Heritage High School students brought home gold and bronze medals from last week’s national SkillsUSA championships in Louisville, Kentucky.
This year’s gold medal by the team of Landon Davis and Caden Branch was the sixth straight year that HHS has medaled in the Robotics: Urban Search and Rescue category at the national level.
Last year the duo earned bronze, and as a school HHS now has two golds, two silvers and two bronze at the national level in the competition, which requires students to build a robot and maneuver it on course to remove simulated bombs.
In the past four years as a spotter and driver on the team, Landon has earned two golds and two bronze medals.
Ethan Webb’s bronze medal in Collision Repair Technology is the first time in recent memory that HHS has made it to the national stage to collect a medal in that category, teacher Randy Byrd said.
Over the past 14 or so years, HHS students had finished among the top 10 in Collision Repair three times, but the previous highest ranking was fifth, Byrd said.
The 55th annual National Leadership and Skills Conference, which calls itself the world’s largest showcase of skilled trades, included 6,500 students in 103 contests.
Landon said the HHS robot had a smooth run at nationals this year. Last year a part broke at nationals, and this spring a cell went out on the battery the day before the state competition.
“We had to make a battery,” Landon explained, soldering together about a dozen AA batteries.
As a freshman, Landon has just taken a basic class when teacher Sam Warwick invited him to join the SkillsUSA team for Robotics: Urban Search and Rescue.
“I didn’t really know what I was getting into,” he said. “I didn’t understand the depth of what you did.”
Recalling countless hours working on the competitions, Landon said, “There’s not enough I can say about how great a teacher he is.”
Caden echoes those comments, calling Warwick his best mentor to date. “He supports you but he lets you make your own mistakes,” Caden said.
During the national competition this year, a team from Rhode Island finished the course faster, earning a 50-point bonus, but when the points for the engineering notebook, presentation to judges and written test were tallied, HHS came out on top.
The presentation portion hadn’t been Heritage’s strength in past years, according to Caden. “Landon and I practiced more this year, and we had it down to a science.”
Landon describes a “friendly rivalry” among the teams, but with its top finishes the past six years, “There’s a certain respect for our school at the national robotics level.”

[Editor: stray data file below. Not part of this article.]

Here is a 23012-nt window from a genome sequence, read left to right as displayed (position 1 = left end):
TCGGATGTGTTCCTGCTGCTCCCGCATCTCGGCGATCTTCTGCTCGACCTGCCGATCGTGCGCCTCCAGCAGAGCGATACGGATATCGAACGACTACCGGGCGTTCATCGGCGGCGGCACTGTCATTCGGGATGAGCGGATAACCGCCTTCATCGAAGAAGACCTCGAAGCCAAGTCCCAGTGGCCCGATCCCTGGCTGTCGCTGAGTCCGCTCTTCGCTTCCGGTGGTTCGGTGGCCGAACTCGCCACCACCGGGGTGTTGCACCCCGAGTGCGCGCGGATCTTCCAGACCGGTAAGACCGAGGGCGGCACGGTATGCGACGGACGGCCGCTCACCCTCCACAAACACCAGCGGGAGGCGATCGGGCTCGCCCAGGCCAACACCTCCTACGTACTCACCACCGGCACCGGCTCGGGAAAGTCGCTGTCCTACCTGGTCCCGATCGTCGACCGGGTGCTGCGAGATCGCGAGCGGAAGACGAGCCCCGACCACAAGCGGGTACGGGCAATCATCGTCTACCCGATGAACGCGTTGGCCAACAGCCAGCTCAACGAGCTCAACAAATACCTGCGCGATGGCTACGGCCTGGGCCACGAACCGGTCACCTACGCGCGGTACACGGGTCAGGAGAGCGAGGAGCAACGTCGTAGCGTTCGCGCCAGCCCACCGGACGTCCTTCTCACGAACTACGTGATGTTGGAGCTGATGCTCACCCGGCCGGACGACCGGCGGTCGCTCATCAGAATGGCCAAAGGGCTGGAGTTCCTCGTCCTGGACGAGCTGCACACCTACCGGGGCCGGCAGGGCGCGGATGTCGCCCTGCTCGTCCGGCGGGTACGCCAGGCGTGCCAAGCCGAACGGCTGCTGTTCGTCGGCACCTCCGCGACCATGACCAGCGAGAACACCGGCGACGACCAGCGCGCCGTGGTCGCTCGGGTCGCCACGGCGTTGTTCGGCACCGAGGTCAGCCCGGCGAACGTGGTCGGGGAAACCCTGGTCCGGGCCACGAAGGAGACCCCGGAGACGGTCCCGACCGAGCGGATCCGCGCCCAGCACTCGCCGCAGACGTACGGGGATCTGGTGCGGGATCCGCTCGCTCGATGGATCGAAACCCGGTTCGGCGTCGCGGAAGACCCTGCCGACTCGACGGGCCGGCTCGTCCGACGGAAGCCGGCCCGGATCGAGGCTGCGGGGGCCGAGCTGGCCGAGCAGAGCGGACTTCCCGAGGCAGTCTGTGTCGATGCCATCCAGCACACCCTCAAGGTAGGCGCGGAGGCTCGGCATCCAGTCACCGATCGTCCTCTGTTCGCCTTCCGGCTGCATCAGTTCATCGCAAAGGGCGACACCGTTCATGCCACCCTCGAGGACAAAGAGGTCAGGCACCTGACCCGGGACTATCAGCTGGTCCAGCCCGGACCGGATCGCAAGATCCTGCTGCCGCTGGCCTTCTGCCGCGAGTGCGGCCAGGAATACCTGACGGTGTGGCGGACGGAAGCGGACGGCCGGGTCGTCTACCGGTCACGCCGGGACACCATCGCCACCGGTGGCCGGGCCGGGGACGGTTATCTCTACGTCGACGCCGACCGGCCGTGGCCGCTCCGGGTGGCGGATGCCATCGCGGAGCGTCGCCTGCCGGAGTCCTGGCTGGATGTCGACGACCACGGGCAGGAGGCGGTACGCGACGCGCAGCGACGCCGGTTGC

In this year’s design, he said, “We really tried to focus on making the robot modular.” So, for example, if someone wanted to manufacture the robot, it was designed so that different options could be offered.
He estimates 70% of this year’s robot was created using CAD (computer aided design) software and 3D printing. “It’s a great way to work with the engineering design process,” Landon explained, by testing and improving designs.
This fall Landon, who was valedictorian at HHS, is headed to Tennessee Technological University to study civil engineering.
While he considered other engineering fields, Landon said, “I like civil engineering because it allows a lot of opportunities for hands-on work.”
Although SkillsUSA includes college-level competition, Tennessee Tech doesn’t have a team yet.
Having worked with Caden for the past two years, Landon is confident that he’s leaving HHS in good hands with the rising junior.
Caden will move from spotter while the robot runs the course to driver and will mentor another student who will come on as the spotter.
Over the past two years, Caden said, being on the team has honed teamwork and problem-solving skills and convinced him that he is on the path toward his future career.
“I know I want to be a mechanical engineer,” he said. “I know that’s my passion.”
Devoted to detail
Byrd names Ethan among the top five students he has taught at Heritage over the years, citing the rising senior’s attention to detail and determination to study and listen.
The third-place award at nationals was a surprise to Ethan, Byrd said. “He’s really picky,” the teacher explained. “He didn’t think he did well.”
But when Ethan finished he did tell Byrd, “I aced the plastic.”
During the competition he had to weld steel, aluminum and plastic. Although Ethan previously had taken a welding class, this past year was his first in collision repair, Byrd said. The school also just added a plastic welder in the fall, using a grant to purchase the equipment, since today insurers are emphasizing repair of plastic parts such as bumpers instead of replacing them.
For his competition Ethan had to provide a resume, take a written test from the National Institute for Automotive Service Excellence (ASE) and create a written estimate, as well as perform repairs.
Ethan already works at a body shop in Seymour, Byrd said. “He’s well rounded. He can do anything he wants to.”
In the collision repair class at HHS, students learn not only body work but also upholstery, electrical and mechanical repairs. Byrd tells students there’s always going to be demand for that type of work. “Even if you don’t go into it for a living, it’s good side money,” he said.
The HHS team of Drew Rossen and Marissa Dixon finished 10th in Digital Cinema Production, the same place Katie Lowe earned in Technical Related Math.
Heritage’s other national competitors were: Cybersecurity, Trey Hackney and Brittany Case; Technical Computer Applications, Gatlin Murr; Mobile Robotics Technology, Will Stallions and Logan Brookshire; and Carpentry, Giovanni Salas.
William Blount High School had students competing in two categories: 3D Visualization and Animation with John McClemore and Carolyn Stansberry, and Photograph with Sarah Poplin.